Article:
Or, in short, it could cost NASA as little as \$US 4 Million per 16 metric tonnes of Xenon gas because they have plenty of cryo-pumped surfaces on other systems where they could extract it from air on their own.

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    $\begingroup$ There's also a supply & demand/economy of scale factor involved. If there's not much demand for pure xenon (or whatever), not many sources will bother to produce it, even though it could fundamentally be produced by any company producing liquid oxygen & nitrogen from the air. $\endgroup$ – jamesqf Apr 9 '15 at 18:42
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    $\begingroup$ That paper is about recapturing and recycling Xenon from vacuum systems where it's used (e.g. in thruster tests), and it's claiming that could be done at about 1/4 the cost of just buying more Xenon. It's not saying you can extract Xenon from the atmosphere at that price. $\endgroup$ – pericynthion Oct 26 '17 at 18:17
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Xenon, as a rare gas, has high fluctuations in price over time. Factors including who sources it, what purity is required, and how much is being purchased at once will all impact the cost. For something like fueling an ion propulsion engine, my guess is there would be a large bulk purchase with specially negotiated rates directly from the air separation units. The general population can buy xenon by the liter in gaseous form from most compressed gas companies. Over the last 15 years that I have worked in the compressed gas and cryogenic liquid field, I have seen 1 liter of xenon sell at US\$5.50/L for industrial grade up to US\$19.50/L for grade 5.5 (99.9995% pure). I do not know what grade of material is required for these engines.

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  • $\begingroup$ Hi Indigo's Child, welcome to space exploration. Do you know of a reference online that you could use to back this up? By the way, you can put $ in a post by putting a \ in front, otherwise, if there are two in an answer, it is assumed that what is between is MathJax formatting for writing math expressions. $\endgroup$ – kim holder Mar 16 '16 at 15:41
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    $\begingroup$ @Indigo's Child Just to understand your answer better, is it taken for granted that prices per litre are quoted for standard temperature and pressure? Hence does the 6g per litre assumption in the original question apply here too? $\endgroup$ – Puffin Mar 16 '16 at 21:54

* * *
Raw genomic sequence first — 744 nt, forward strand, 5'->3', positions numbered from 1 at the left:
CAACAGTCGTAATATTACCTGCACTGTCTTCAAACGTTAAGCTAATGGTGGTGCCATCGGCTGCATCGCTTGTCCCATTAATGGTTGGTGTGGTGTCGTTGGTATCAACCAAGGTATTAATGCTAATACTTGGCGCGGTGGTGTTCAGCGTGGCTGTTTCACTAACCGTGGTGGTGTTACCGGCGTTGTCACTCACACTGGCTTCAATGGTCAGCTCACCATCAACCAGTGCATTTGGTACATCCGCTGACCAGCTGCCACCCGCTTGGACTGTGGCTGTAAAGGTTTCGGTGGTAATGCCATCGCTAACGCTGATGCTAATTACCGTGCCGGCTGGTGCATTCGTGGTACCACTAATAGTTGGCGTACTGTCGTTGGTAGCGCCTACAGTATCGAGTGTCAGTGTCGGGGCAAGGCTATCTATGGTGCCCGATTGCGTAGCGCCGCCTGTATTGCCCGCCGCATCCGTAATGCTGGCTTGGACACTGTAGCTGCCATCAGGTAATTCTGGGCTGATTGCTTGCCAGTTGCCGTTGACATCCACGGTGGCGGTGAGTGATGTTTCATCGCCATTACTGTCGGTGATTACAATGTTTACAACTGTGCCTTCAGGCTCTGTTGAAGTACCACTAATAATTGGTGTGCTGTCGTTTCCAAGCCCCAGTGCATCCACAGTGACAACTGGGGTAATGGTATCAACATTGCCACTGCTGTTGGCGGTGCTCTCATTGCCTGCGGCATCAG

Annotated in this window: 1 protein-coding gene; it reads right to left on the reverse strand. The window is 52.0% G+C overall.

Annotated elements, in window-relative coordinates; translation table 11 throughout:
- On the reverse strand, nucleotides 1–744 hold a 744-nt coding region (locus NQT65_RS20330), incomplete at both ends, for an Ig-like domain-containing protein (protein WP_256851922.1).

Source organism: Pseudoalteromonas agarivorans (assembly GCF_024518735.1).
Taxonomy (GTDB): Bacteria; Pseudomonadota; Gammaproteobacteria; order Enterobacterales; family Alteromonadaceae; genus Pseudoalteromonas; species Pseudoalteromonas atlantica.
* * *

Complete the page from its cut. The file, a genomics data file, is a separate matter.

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Can't add a comment, so here is an answer instead:

  • Xenon grade is quite pure - research or the aptly named propulsion grade.
  • Costs ~$15/liter. Some quotes can be higher. I would imagine if you were purchasing many 10's of kiloliters, you could get a price break.
  • Xenon capture/recovery is for terrestrial testing. As Swiatek's paper details, NASA Glenn does this. During testing, the xenon is captured on the cryo surfaces. These panels do not work in atmosphere. The recovery process captures that xenon during the cryo pump regeneration instead of just discharging it to the atmosphere.
  • Yes, xenon for a deep space mission costs a lot. It is also quite expensive for testing.
  • As pointed out, these missions cost a lot, so the xenon cost is a small percentage.
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    $\begingroup$ As this isn't a comment, please try to write it as a fuller answer rather than a set of disconnected notes. $\endgroup$ – JCRM Oct 29 '17 at 10:07
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In 1998, Xenon production was estimated at 5000-7500 m3/year. Going by this answer, 1 kg = 170 l, so 5000 m3 is 29.4 t. A mission that requires 16 t needs half the entire world's annual production, so you'd have to spread out our purchase over multiple years to avoid a price spike.